Productivity levels and productivity growth rates vary significantly over space. These differences are perhaps most pronounced between countries, but they remain acutely evident within national spaces as economic growth favors some cities and regions and not others. In this paper, we map the spatial variation in productivity levels across Canadian cities and we model the underlying determinants of that variation. We have two main goals. First, to confirm the existence, the nature and the size of agglomeration economies, that is, the gains in efficiency related to the spatial clustering of economic activity. We focus attention on the impacts of buyer-supplier networks, labour market pooling and knowledge spillovers. Second, we identify the geographical extent of knowledge spillovers using information on the location of individual manufacturing plants. Plant-level data developed by the Micro-economic Analysis Division of Statistics Canada underpin the analysis. After controlling for a series of plant and firm characteristics, analysis reveals that the productivity performance of plants is positively influenced by all three of Marshall's mechanisms of agglomeration (Marshall, 1920). The analysis also shows that the effect of knowledge spillovers on productivity is spatially circumscribed, extending, at most, only 10 km beyond individual plants. The reliance of individual businesses on place-based economies varies across the sectors to which the businesses are aggregated. These sectors are defined by the factors that influence the process of competition'access to natural resources, labour costs, scale economies, product differentiation, and the application of scientific knowledge. Neither labour market pooling, buyer-supplier networks nor knowledge spillovers are universally important across all sectors. This paper provides confirmation of the importance of agglomeration, while also providing evidence that external economies are spatially bounded and not universally important across all industries.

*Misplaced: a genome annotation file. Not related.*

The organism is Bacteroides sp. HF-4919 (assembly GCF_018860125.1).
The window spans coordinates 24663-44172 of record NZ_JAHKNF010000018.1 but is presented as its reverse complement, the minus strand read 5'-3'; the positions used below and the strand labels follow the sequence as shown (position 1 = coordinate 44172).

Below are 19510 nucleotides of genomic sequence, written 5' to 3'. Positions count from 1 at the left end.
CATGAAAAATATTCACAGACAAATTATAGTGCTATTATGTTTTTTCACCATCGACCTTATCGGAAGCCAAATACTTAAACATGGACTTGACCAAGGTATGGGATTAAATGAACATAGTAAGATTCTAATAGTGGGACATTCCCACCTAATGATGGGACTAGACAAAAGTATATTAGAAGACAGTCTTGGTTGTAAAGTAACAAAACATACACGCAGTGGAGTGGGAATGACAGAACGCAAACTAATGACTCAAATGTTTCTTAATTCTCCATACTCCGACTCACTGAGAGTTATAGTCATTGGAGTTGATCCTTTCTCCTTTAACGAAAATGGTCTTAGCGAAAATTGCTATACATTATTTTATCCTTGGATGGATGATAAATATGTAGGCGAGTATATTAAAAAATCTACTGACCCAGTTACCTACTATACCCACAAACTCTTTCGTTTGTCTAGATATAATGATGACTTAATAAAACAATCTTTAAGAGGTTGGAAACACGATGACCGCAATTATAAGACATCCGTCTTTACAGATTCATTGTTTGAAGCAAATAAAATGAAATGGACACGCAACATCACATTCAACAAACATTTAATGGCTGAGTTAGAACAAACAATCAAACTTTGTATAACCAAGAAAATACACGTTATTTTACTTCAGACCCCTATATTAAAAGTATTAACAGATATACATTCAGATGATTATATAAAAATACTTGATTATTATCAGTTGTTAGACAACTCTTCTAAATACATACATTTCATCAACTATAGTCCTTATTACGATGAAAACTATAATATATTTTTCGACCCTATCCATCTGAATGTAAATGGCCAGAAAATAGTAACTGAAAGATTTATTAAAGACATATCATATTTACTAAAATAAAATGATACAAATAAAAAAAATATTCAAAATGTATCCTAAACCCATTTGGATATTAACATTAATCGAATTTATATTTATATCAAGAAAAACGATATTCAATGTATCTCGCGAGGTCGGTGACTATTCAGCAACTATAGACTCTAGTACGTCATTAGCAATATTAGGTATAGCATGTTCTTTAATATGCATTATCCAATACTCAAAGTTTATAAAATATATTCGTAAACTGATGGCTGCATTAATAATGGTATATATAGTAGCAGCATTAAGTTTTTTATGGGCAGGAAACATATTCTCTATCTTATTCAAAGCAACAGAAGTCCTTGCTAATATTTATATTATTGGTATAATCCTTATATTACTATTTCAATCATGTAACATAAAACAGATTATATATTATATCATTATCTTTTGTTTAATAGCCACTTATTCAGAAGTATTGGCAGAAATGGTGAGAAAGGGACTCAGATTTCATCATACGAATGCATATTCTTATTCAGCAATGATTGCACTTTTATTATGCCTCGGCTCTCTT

Release date: 2007-06-18